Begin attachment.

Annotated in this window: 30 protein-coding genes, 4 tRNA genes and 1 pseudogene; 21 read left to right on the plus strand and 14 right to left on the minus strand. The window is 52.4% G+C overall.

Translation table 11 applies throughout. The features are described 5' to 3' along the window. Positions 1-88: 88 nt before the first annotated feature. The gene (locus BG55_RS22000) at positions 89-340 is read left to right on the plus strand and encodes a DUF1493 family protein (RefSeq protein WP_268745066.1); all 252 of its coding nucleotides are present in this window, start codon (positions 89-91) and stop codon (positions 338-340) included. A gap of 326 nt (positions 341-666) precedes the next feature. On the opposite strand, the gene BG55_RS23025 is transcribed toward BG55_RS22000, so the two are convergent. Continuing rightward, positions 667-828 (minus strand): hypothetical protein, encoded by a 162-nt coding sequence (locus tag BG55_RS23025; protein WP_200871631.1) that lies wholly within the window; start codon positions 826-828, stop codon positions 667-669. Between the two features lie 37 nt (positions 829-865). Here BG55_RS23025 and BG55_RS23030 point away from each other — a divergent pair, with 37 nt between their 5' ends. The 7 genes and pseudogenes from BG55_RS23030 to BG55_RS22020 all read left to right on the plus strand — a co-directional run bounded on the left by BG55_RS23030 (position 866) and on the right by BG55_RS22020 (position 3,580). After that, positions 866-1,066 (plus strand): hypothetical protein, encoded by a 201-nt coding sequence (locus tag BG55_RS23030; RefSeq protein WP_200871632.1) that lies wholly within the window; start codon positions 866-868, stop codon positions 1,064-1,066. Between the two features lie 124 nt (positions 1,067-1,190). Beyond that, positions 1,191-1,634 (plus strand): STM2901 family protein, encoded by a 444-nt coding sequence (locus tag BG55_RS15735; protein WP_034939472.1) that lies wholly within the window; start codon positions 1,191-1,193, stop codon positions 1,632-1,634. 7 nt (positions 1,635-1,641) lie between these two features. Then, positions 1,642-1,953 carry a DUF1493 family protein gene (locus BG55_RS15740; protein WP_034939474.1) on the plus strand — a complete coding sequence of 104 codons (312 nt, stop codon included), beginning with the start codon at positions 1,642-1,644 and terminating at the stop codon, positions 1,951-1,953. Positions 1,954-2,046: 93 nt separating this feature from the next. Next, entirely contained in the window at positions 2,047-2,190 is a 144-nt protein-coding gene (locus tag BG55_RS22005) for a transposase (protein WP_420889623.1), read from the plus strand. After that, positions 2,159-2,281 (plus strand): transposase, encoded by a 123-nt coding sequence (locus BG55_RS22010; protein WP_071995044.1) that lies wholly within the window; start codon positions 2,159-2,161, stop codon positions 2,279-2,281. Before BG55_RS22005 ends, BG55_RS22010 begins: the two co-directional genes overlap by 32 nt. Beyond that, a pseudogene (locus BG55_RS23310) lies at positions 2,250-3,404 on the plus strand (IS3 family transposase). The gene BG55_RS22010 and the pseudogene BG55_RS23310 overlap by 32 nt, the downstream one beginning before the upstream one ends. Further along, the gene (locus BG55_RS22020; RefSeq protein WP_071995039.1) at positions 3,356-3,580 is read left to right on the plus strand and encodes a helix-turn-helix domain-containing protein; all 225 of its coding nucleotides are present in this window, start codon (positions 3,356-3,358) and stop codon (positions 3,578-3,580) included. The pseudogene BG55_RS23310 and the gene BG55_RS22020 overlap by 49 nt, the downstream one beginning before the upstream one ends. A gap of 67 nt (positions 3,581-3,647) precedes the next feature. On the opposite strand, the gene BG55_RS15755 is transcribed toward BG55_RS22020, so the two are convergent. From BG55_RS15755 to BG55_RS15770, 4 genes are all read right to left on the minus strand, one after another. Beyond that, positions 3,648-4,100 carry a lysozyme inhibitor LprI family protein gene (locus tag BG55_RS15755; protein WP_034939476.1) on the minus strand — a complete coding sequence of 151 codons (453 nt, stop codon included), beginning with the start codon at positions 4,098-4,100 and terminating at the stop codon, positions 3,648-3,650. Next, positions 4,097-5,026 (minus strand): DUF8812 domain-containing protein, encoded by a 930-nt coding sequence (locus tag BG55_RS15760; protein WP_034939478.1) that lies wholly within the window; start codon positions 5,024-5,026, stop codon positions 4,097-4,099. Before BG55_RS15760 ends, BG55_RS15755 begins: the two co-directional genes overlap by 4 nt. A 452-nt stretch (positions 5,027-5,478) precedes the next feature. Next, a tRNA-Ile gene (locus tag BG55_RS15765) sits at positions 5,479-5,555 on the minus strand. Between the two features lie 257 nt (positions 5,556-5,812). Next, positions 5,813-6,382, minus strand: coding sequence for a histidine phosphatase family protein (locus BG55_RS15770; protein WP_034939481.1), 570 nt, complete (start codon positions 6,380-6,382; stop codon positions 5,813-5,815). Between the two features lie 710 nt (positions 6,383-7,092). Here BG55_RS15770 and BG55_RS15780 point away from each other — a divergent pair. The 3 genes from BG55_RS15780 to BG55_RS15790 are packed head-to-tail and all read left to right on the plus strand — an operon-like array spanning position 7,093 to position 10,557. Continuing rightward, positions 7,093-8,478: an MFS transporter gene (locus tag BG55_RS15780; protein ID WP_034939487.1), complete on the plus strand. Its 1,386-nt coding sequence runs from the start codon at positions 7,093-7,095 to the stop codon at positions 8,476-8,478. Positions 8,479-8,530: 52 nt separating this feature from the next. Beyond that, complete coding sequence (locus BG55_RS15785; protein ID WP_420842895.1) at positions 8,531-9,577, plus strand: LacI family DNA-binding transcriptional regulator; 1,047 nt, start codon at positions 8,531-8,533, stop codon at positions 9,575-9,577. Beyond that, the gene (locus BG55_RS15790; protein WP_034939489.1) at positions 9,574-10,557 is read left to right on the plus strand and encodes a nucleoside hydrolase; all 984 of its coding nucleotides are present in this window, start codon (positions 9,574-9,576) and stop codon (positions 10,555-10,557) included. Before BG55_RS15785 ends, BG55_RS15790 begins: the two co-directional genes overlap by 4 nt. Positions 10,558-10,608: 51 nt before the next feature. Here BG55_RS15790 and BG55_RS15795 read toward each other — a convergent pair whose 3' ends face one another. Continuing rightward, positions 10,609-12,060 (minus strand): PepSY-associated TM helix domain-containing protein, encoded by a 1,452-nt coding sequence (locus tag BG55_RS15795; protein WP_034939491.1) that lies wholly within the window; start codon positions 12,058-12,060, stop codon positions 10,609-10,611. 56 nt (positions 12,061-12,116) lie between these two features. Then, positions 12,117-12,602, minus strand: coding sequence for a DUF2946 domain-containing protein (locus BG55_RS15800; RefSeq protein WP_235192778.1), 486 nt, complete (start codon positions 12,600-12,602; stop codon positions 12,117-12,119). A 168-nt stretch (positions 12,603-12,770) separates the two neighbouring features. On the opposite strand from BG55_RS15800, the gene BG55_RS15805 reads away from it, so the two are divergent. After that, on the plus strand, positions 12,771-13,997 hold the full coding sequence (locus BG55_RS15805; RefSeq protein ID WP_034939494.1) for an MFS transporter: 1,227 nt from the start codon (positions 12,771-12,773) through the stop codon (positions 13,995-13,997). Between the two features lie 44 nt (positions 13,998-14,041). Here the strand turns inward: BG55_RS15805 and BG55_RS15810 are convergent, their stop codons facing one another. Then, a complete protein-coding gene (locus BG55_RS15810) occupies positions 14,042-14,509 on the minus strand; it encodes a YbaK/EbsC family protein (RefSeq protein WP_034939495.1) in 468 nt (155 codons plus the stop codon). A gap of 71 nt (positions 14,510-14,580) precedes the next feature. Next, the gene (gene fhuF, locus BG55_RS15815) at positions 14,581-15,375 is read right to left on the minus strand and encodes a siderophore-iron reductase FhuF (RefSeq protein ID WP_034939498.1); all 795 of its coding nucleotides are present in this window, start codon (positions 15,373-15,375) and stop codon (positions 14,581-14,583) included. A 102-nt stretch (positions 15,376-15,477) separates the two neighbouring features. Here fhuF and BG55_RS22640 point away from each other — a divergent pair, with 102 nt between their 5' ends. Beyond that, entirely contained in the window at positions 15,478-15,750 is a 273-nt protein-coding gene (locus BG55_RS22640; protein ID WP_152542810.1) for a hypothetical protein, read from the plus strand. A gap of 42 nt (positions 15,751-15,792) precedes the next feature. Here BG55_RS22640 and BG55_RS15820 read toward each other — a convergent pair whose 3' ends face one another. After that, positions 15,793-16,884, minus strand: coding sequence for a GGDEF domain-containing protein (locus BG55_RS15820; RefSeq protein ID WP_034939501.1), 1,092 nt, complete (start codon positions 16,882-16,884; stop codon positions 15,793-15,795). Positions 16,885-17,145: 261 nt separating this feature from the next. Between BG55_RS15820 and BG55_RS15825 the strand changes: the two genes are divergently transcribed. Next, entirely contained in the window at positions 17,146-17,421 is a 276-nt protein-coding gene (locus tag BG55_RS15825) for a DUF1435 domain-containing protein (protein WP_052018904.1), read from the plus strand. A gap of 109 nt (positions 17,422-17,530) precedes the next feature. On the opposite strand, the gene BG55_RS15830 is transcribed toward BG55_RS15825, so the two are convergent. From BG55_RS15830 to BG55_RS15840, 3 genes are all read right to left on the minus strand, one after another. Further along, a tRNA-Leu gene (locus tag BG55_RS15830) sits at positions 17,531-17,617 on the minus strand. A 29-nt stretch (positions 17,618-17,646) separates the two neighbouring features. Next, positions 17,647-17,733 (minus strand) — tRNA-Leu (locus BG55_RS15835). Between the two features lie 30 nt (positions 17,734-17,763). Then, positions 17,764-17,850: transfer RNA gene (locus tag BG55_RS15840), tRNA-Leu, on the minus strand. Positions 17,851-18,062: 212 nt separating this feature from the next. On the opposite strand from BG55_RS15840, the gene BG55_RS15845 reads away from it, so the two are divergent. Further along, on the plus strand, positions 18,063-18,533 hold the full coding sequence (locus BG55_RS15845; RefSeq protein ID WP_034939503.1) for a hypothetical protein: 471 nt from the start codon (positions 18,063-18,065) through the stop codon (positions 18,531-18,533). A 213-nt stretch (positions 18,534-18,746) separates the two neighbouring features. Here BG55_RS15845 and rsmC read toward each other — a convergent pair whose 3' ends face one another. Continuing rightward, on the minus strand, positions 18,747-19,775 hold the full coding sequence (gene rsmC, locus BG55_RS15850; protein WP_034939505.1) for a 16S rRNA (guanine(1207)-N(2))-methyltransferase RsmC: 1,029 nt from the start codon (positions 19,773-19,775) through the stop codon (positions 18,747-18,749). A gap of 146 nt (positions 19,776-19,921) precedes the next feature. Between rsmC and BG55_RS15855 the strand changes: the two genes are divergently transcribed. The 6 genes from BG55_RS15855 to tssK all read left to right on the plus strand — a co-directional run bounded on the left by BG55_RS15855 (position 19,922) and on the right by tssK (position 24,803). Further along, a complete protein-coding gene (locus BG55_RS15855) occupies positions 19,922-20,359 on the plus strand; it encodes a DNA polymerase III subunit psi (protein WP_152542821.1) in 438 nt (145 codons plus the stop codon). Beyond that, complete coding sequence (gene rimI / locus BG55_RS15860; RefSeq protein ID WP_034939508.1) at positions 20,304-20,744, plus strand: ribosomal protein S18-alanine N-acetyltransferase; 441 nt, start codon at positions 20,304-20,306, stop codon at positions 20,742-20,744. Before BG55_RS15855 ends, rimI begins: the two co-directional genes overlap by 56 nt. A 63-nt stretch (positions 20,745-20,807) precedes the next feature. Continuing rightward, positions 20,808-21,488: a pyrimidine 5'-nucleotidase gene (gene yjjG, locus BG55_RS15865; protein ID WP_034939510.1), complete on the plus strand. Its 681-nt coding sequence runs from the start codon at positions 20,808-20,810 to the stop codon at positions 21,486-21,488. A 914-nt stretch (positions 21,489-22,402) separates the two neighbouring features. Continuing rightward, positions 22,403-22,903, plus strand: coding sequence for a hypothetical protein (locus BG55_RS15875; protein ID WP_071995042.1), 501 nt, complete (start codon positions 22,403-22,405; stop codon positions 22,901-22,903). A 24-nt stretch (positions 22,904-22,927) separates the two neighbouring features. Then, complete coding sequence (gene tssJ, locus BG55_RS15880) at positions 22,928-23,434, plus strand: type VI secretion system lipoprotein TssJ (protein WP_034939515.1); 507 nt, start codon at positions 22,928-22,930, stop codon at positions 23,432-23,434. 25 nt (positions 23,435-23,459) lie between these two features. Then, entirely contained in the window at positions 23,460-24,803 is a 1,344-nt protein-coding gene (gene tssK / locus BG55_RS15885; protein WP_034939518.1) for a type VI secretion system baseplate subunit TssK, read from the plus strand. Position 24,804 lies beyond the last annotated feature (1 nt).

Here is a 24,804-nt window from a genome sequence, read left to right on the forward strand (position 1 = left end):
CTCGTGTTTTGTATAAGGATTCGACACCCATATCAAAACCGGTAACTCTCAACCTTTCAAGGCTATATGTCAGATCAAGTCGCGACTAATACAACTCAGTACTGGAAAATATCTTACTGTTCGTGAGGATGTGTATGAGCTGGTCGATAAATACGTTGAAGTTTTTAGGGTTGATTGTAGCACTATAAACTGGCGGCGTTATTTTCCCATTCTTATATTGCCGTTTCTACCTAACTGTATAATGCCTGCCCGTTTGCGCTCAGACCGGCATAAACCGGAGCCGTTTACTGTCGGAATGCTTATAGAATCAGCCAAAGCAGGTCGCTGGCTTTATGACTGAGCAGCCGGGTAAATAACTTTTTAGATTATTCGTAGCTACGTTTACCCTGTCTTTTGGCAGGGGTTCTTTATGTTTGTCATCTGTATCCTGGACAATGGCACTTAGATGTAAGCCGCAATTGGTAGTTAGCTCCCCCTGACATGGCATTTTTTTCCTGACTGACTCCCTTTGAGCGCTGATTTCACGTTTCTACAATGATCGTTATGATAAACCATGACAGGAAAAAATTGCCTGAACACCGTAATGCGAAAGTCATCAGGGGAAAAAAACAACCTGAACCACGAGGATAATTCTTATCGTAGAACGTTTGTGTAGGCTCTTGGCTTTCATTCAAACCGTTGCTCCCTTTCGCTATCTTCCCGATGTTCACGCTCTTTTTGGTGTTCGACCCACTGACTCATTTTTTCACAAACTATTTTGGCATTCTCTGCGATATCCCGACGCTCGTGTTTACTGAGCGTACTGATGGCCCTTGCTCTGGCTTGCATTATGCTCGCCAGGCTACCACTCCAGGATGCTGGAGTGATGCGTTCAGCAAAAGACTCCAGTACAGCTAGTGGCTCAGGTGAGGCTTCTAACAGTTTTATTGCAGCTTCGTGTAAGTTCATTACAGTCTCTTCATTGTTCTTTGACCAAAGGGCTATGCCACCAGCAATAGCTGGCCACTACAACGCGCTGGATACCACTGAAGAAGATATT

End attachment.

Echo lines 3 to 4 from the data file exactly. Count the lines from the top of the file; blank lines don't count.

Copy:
Here is a 24,804-nt window from a genome sequence, read left to right on the forward strand (position 1 = left end):
CTCGTGTTTTGTATAAGGATTCGACACCCATATCAAAACCGGTAACTCTCAACCTTTCAAGGCTATATGTCAGATCAAGTCGCGACTAATACAACTCAGTACTGGAAAATATCTTACTGTTCGTGAGGATGTGTATGAGCTGGTCGATAAATACGTTGAAGTTTTTAGGGTTGATTGTAGCACTATAAACTGGCGGCGTTATTTTCCCATTCTTATATTGCCGTTTCTACCTAACTGTATAATGCCTGCCCGTTTGCGCTCAGACCGGCATAAACCGGAGCCGTTTACTGTCGGAATGCTTATAGAATCAGCCAAAGCAGGTCGCTGGCTTTATGACTGAGCAGCCGGGTAAATAACTTTTTAGATTATTCGTAGCTACGTTTACCCTGTCTTTTGGCAGGGGTTCTTTATGTTTGTCATCTGTATCCTGGACAATGGCACTTAGATGTAAGCCGCAATTGGTAGTTAGCTCCCCCTGACATGGCATTTTTTTCCTGACTGACTCCCTTTGAGCGCTGATTTCACGTTTCTACAATGATCGTTATGATAAACCATGACAGGAAAAAATTGCCTGAACACCGTAATGCGAAAGTCATCAGGGGAAAAAAACAACCTGAACCACGAGGATAATTCTTATCGTAGAACGTTTGTGTAGGCTCTTGGCTTTCATTCAAACCGTTGCTCCCTTTCGCTATCTTCCCGATGTTCACGCTCTTTTTGGTGTTCGACCCACTGACTCATTTTTTCACAAACTATTTTGGCATTCTCTGCGATATCCCGACGCTCGTGTTTACTGAGCGTACTGATGGCCCTTGCTCTGGCTTGCATTATGCTCGCCAGGCTACCACTCCAGGATGCTGGAGTGATGCGTTCAGCAAAAGACTCCAGTACAGCTAGTGGCTCAGGTGAGGCTTCTAACAGTTTTATTGCAGCTTCGTGTAAGTTCATTACAGTCTCTTCATTGTTCTTTGACCAAAGGGCTATGCCACCAGCAATAGCTGGCCACTACAACGCGCTGGATACCACTGAAGAAGATATT